## Introducing BOFHound
[BOFHound](https://github.com/fortalice/bofhound) is an offline LDAP result parser and ingestor for BloodHound. BOFHound will parse sets of log files to generate BloodHound compatible JSON files for those times when your team needs more control over the queries being run and the data coming back. With utilities such as the aforementioned `ldapsearch` BOF, BloodHound data can now be pulled low and slow, potentially avoiding the honeypots and expensive LDAP query thresholds, and ingested in a way that allows offensive professionals to use the many features of BloodHound again. While this tool sits on the shoulders of many giants, a huge shoutout has been earned by [dirkjanm](https://twitter.com/dirkjanm) for the incredible work which we leveraged from [BloodHound.py](https://github.com/fox-it/BloodHound.py.git).
BOFHound obviously needs a companion tool for making the LDAP queries, and while I've already mentioned the `ldapsearch` BOF, it originally lacked the ability to pull the `nTSecurityDescriptor` field which is crucial for analyzing inbound and outbound control of objects. With that being said, I would also like to introduce you to BOFHound's companion tool, [pyldapsearch](https://github.com/fortalice/pyldapsearch)! This tool has come in handy on many assessments through the use of SOCKS proxies to pull specific data back from a target environment and store it on disk for ingestion by BOFHound.
While the creation of pyldapsearch has proven fruitful, since TrustedSec's `ldapsearch` BOF played a huge role in the inception of this idea we have also added the ability to pull the `nTSecurityDescriptor` field, as well as the `schemaIDGUID` field, in a pull request to the [CS-Situational-Awareness-BOF](https://github.com/trustedsec/CS-Situational-Awareness-BOF/pull/72) repository so that teams can also utilize this BOF to generate data compatible with BOFHound.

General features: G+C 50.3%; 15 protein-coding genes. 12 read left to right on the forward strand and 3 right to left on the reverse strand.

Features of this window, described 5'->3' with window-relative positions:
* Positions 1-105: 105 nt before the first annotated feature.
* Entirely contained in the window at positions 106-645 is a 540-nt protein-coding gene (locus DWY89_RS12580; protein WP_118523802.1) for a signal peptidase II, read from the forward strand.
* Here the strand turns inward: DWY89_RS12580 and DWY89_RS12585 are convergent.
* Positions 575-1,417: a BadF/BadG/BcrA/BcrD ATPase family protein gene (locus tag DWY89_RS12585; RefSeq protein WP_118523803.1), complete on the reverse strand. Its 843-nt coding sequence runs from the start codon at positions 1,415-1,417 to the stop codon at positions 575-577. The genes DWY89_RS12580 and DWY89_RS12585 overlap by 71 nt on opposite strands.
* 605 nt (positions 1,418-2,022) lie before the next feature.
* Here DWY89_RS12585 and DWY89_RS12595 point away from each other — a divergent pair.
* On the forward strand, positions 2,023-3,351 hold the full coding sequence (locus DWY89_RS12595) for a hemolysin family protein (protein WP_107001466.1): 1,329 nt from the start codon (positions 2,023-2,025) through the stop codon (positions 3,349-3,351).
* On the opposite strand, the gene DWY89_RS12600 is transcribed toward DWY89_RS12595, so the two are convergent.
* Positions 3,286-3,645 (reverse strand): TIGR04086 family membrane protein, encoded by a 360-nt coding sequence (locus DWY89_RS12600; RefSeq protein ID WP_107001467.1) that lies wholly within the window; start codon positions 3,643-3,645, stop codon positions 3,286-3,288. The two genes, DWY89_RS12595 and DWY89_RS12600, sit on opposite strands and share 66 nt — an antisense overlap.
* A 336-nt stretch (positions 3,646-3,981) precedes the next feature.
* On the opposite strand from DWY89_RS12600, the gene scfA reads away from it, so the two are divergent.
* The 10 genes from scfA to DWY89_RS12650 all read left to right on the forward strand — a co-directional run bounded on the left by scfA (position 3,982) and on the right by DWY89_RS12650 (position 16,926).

### An OPSEC Note on LDAP Indexing
From the event logs for expensive LDAP queries above, the `Visited entries` and the `Search time (ms)` fields are the ones you'll want to keep low, but it's not as simple as it seems. Take the following screenshot for example...
We can see that a query for `countryCode=0` has visited 3,487 entries even though we have instructed the API to limit the query to one entry. So, while we thought we were being quiet, we still got tagged with an expensive LDAP search. Why is this, and how do we fix it?
LDAP is indexed by default. So, when querying for attributes, you will want to be sure to use an indexed attribute to keep search results as tight as possible. In our experience, `Visited entries` will register as `N + 1`, where `N` is the number of entries to be returned. Keep this in mind while using BOFHound, and if you're unsure of which attributes are indexed, you can use this [indexed attributes reference](https://docs.microsoft.com/en-us/windows/win32/adschema/attributes-indexed) from Microsoft.
## Wrapping Up
While this was a fun project and we're so glad to be able to share it with the community, it is not a silver bullet. Great care and consideration are still required when using this methodology, and the previously mentioned detection methods can still be effective even with targeted LDAP queries and AD enumeration in general.